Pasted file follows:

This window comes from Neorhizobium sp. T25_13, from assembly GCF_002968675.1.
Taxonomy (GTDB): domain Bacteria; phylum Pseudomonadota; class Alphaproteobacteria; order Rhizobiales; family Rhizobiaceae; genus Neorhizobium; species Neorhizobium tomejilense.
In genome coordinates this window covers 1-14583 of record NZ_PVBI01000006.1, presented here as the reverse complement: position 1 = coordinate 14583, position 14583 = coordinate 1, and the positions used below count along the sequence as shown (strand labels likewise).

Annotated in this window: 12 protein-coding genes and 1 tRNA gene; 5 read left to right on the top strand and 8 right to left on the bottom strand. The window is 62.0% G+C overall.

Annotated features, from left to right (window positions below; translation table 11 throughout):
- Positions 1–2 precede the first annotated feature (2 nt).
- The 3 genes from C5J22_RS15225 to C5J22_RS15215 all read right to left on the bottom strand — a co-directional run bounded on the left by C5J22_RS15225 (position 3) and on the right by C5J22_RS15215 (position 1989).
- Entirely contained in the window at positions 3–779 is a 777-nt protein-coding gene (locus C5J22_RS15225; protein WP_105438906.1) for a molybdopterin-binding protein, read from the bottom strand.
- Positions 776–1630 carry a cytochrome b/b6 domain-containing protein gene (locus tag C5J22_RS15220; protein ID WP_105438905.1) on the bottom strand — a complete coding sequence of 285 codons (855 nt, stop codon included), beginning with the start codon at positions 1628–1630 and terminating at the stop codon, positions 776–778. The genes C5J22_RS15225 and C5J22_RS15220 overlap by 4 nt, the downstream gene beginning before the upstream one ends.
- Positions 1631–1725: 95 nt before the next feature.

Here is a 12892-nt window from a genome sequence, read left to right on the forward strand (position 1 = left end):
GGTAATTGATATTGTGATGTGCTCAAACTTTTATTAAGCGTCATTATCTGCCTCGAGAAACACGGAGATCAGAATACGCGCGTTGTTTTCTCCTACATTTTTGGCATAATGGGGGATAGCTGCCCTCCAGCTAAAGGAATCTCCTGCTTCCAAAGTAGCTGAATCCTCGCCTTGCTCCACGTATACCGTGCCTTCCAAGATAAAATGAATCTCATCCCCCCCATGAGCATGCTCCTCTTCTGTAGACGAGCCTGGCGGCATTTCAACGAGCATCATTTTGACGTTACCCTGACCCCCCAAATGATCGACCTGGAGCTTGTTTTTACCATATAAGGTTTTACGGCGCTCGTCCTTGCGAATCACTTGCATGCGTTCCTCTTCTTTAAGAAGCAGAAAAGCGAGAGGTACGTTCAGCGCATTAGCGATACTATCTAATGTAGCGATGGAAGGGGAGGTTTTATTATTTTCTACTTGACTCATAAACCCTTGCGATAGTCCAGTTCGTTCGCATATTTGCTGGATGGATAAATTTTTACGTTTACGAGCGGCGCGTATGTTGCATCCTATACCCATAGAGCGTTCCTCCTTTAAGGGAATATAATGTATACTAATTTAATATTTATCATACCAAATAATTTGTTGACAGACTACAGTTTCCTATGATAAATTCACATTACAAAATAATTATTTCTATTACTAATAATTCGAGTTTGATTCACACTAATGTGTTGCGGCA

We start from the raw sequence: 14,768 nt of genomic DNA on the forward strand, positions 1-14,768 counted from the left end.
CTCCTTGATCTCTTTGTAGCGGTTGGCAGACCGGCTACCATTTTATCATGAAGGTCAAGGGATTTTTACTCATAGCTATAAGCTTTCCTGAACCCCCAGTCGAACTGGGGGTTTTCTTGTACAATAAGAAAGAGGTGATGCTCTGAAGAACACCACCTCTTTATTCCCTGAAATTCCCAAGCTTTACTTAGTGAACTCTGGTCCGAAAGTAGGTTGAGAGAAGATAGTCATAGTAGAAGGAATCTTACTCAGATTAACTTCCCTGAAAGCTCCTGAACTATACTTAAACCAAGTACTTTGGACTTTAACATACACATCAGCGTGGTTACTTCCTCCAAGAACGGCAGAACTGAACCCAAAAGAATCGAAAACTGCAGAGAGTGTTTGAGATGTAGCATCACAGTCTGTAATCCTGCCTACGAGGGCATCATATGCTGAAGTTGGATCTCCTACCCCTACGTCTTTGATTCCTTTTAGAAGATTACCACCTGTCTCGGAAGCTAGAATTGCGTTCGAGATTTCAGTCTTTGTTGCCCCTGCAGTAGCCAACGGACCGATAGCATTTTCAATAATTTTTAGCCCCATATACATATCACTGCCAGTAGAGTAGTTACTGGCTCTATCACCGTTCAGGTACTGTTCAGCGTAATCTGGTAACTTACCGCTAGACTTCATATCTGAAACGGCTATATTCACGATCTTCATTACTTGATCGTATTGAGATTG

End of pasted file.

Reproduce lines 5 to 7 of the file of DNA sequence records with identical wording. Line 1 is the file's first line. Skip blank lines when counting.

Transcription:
Annotated features, from left to right (window positions below; translation table 11 throughout):
- Positions 1–2 precede the first annotated feature (2 nt).
- The 3 genes from C5J22_RS15225 to C5J22_RS15215 all read right to left on the bottom strand — a co-directional run bounded on the left by C5J22_RS15225 (position 3) and on the right by C5J22_RS15215 (position 1989).